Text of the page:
Twin Primes

Twin primes are pairs of primes of the form (p, p+2). The term "twin prime" was coined by Paul Stäckel (1862-1919; Tietze 1965, p. 19). The first few twin primes are n+/-1 for n=4, 6, 12, 18, 30, 42, 60, 72, 102, 108, 138, 150, 180, 192, 198, 228, 240, 270, 282, ... (OEIS A014574). Explicitly, these are (3, 5), (5, 7), (11, 13), (17, 19), (29, 31), (41, 43), ... (OEIS A001359 and A006512).

All twin primes except (3, 5) are of the form 6n+/-1.

It is conjectured that there are an infinite number of twin primes (this is one form of the twin prime conjecture), but proving this remains one of the most elusive open problems in number theory. An important result for twin primes is Brun's theorem, which states that the number obtained by adding the reciprocals of the odd twin primes,


converges to a definite number ("Brun's constant"), which expresses the scarcity of twin primes, even if there are infinitely many of them (Ribenboim 1996, p. 201). By contrast, the series of all prime reciprocals diverges to infinity, as follows from the Mertens second theorem by letting x->infty.

The following table gives the first few p for the twin primes (p, p+2), cousin primes (p, p+4), sexy primes (p, p+6), etc.

pairOEISfirst member
(p, p+2)A0013593, 5, 11, 17, 29, 41, 59, 71, ...
(p, p+4)A0232003, 7, 13, 19, 37, 43, 67, 79, ...
(p, p+6)A0232015, 7, 11, 13, 17, 23, 31, 37, ...
(p, p+8)A0232023, 5, 11, 23, 29, 53, 59, 71, ...
(p, p+10)A0232033, 7, 13, 19, 31, 37, 43, 61, ...
(p, p+12)A0461335, 7, 11, 17, 19, 29, 31, 41, ...

Let pi_2(n) be the number of twin primes p and p+2 such that p<=n. It is not known if there are an infinite number of such primes (Wells 1986, p. 41; Shanks 1993), but it seems almost certain to be true (Hardy and Wright 1979, p. 5).

J. R. Chen has shown there exists an infinite number of primes p such that p+2 has at most two factors (Le Lionnais 1979, p. 49). Brun proved that there exists a computable integer x_0 such that if x>=x_0, then


(Ribenboim 1996, p. 261). It has been shown that


written more concisely as


where Pi_2 is known as the twin primes constant and c is another constant. The constant c has been reduced to 68/9 approx 7.5556 (Fouvry and Iwaniec 1983), 128/17 approx 7.5294 (Fouvry 1984), 7 (Bombieri et al. 1986), 6.9075 (Fouvry and Grupp 1986), 6.8354 (Wu 1990), and 6.8325 (Haugland 1999). The latter calculation involved evaluation of 7-fold integrals and fitting of three different parameters.

Hardy and Littlewood (1923) conjectured that c=2 (Ribenboim 1996, p. 262), and that pi_2(x) is asymptotically equal to


This result is sometimes called the strong twin prime conjecture and is a special case of the k-tuple conjecture. A necessary (but not sufficient) condition for the twin prime conjecture to hold is that the prime gaps constant, defined by


where p_n is the nth prime and d_n=p_(n+1)-p_n is the prime difference function, satisfies Delta=0.

Wolf notes that the formula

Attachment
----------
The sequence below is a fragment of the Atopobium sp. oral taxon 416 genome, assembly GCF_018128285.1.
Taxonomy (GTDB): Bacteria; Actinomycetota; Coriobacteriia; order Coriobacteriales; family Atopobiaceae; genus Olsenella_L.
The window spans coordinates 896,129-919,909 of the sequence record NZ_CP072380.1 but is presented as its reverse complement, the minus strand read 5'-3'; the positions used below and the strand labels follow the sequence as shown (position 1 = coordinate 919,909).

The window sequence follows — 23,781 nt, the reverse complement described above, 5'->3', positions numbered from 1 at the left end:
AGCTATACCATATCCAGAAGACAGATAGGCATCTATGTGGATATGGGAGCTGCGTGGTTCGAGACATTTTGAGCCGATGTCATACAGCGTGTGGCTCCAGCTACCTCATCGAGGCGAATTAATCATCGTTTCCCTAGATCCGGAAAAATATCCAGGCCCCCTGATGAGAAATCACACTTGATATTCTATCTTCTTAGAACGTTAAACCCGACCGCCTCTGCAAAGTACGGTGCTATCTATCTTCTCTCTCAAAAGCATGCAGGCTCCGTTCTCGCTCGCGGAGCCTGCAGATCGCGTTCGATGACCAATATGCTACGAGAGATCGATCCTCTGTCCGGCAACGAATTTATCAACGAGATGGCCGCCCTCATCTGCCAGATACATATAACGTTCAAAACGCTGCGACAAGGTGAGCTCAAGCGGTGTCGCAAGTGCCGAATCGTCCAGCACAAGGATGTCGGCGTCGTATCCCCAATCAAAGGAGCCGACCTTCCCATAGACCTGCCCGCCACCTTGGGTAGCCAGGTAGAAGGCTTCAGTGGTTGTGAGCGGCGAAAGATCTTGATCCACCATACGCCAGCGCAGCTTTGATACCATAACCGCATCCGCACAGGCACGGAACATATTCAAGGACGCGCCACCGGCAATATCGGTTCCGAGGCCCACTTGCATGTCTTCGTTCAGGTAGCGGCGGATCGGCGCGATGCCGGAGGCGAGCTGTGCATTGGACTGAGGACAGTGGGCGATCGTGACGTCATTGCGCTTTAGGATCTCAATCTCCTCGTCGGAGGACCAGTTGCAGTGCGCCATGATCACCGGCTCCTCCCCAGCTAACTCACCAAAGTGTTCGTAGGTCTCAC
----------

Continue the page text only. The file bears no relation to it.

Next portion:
(which has asymptotic growth ∼Pi_2x/(lnx)^2) agrees with numerical data much better than does Pi_2x/(lnx)^2, although not as well as Pi_2Li_2(x).

Extending the search done by Brent in 1974 or 1975, Wolf has searched for the analog of the Skewes number for twins, i.e., an x such that pi_2(x)-Pi_2Li_2(x) changes sign. Wolf checked numbers up to 2^(42) and found more than 90000 sign changes. From this data, Wolf conjectured that the number of sign changes nu(n) for x<n of pi_2(x)-Pi_2Li_2(x) is given by


Proof of this conjecture would also imply the existence an infinite number of twin primes.

The largest known twin primes as of Sep. 2016 correspond to


each having 388342 decimal digits and found by PrimeGrid on Dec. 25, 2011 (

In 1995, Nicely discovered a flaw in the Intel® PentiumTM microprocessor by computing the reciprocals of 824633702441 and 824633702443, which should have been accurate to 19 decimal places but were incorrect from the tenth decimal place on (Cipra 1995, 1996; Nicely 1996).

If n>=2, the integers n and n+2 form a pair of twin primes iff

 4[(n-1)!+1]+n=0 (mod n(n+2)).

n=pp^' where (p,p^') is a pair of twin primes iff


(Ribenboim 1996, p. 259). S. M. Ruiz has found the unexpected result that (n,n+2) are twin primes iff


for a>=0, where |_x_| is the floor function.

The values of pi_2(n) were found by Brent (1976) up to n=10^(11). T. Nicely calculated them up to 10^(14) in his calculation of Brun's constant. Fry et al. (2001) and Sebah (2002) independently obtained pi_2(10^(16)) using distributed computation. The following table gives known values of pi_2(10^n) (OEIS A007508; Ribenboim 1996, p. 263; Nicely 1999; Sebah 2002).


It is conjectured that every even number is a sum of a pair of twin primes except a finite number of exceptions whose first few terms are 2, 4, 94, 96, 98, 400, 402, 404, 514, 516, 518, ... (OEIS A007534; Wells 1986, p. 132).

See also

Bitwin Chain, Brun's Constant, Cousin Primes, de Polignac's Conjecture, Prime Arithmetic Progression, Prime Constellation, Prime Gaps, Sexy Primes, Twin Composites, Twin Prime Cluster, Twin Prime Conjecture, Twin Primes Constant

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Twin Primes

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Weisstein, Eric W. "Twin Primes." From MathWorld--A Wolfram Web Resource.

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